However, the essence of motherhood is in nurturing children, not simply having children. Women, by nature, are endowed with qualifications which fit them for the role of “mother,” and for nurturing. Generally speaking, a mother’s love is more tender and kind; emotionally, she is nearer the child’s world, and her maternal instincts make her more suited for nurturing children. By design, nature, and divine intent, a “mother’ (whether natural or adoptive) is vastly better equipped to bring “up children” (1 Tim. 5:10) than any government agency, day care center, or any community or church-funded baby sitting service. It doesn’t take “a village” to raise children; it takes parents — including both mothers and fathers!
With regards to the perspective of this article, without fear of successful contradiction, we affirm that it is impossible to over emphasize the strength of a mother’s influence — whether for good or evil.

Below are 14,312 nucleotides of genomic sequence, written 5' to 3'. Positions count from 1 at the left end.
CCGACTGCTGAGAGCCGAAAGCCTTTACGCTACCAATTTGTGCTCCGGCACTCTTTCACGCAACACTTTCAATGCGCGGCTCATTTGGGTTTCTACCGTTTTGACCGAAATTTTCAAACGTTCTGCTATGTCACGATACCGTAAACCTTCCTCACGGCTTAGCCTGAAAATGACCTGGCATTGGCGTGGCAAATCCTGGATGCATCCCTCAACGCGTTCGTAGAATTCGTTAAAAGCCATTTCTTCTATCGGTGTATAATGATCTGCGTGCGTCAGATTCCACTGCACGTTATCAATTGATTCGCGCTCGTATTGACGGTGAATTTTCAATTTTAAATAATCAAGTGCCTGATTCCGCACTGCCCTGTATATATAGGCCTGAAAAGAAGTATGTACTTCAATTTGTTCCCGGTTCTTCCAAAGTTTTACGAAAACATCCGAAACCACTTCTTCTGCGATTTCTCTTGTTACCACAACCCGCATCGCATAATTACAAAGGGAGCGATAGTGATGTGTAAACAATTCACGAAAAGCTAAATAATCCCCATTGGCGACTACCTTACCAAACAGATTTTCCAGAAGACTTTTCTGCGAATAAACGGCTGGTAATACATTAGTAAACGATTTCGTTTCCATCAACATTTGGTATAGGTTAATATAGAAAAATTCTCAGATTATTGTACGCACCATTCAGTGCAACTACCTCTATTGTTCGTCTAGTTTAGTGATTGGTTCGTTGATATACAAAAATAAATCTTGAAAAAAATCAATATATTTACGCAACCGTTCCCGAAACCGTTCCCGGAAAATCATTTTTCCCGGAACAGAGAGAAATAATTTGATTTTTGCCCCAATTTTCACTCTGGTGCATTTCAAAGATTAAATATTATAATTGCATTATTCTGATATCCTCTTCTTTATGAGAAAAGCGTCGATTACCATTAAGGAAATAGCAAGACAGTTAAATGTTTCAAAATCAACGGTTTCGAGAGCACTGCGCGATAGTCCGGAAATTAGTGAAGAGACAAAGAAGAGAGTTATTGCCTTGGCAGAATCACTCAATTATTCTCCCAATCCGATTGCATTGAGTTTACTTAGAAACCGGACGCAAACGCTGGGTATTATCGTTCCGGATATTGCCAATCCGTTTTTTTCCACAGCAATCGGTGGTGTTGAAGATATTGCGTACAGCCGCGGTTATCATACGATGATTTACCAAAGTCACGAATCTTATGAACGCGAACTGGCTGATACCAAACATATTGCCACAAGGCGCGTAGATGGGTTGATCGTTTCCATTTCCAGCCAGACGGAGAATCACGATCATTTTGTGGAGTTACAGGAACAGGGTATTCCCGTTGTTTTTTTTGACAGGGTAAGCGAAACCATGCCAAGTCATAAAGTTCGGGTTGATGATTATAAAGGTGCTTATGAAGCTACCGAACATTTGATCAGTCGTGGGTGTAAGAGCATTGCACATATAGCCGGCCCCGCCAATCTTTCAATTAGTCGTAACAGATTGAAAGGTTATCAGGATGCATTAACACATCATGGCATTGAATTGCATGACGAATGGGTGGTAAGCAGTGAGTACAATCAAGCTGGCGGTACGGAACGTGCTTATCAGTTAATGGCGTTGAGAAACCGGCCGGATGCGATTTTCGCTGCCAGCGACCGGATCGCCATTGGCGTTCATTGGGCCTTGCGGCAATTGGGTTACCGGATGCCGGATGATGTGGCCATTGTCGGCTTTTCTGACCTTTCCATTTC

The good influence of a mother can been seen in the example of Hannah, the mother of Samuel. Grieving because she was barren, Hannah prayed to the Lord for “a man child,” and she vowed that she would lend him to the Lord as long as he lived — if only the Lord would answer her petitions and give her a child (1 Sam. 1:5, 10, 11, 28). In due season the Lord answered her prayers; Samuel was born, and Hannah honored her vow. Samuel became a great tower of influence, serving God as a judge (1 Sam. 7:15), prophet (Acts 3:24), and priest, as is indicated by his offering sacrifices (1 Sam. 10:17, 25). Then, too, we think about the mother of Moses who, defying Pharaoh, hid her child for three months, and in the wonderful providence of God was hired to “nurse the child” after Pharaoh’s daughter took the child as “her son” when she found the ark in which he was lovingly placed for his protection (Exod. 2:7-10). Even though Moses, by the Egyptians, was regarded as “the son of Pharaoh’s daughter” (Heb. 11:24), you can be sure that it was his actual mother (Jochebed, Exod. 6:20) who helped instill faith in the heart of Moses. And what a great man Moses turned out to be! Through Moses’ leadership, God delivered Israel out of Egypt (Exod. 12:31-51). Through Moses, God gave the law to Israel (Exod. 20; Deut 5), and Moses even served as a type of Christ (Deut. 18:15; Acts 3:20-22). Moses was the only person to have God as his undertaker (Deut. 34:6), and some fifteen centuries after his death, he, with Elijah, appeared “talking with” Jesus when Jesus “was transfigured before” Peter, James, and John (Matt. 17:1, 2). Moses was truly a great Bible hero, but were it not for a courageous mother named Jochebed there would not have been a faithful lawgiver named Moses. And time and space fail me to tell of Ruth, the grandmother of David, of Lois and Eunice the grandmother and mother of Timothy, and countless other great mothers who (for the better) changed the course of human history. No wonder W.S. Ross said, “The hand that rocks the cradle rules the world!” No wonder Napoleon said, “The future destiny of the child is always the work of a mother.”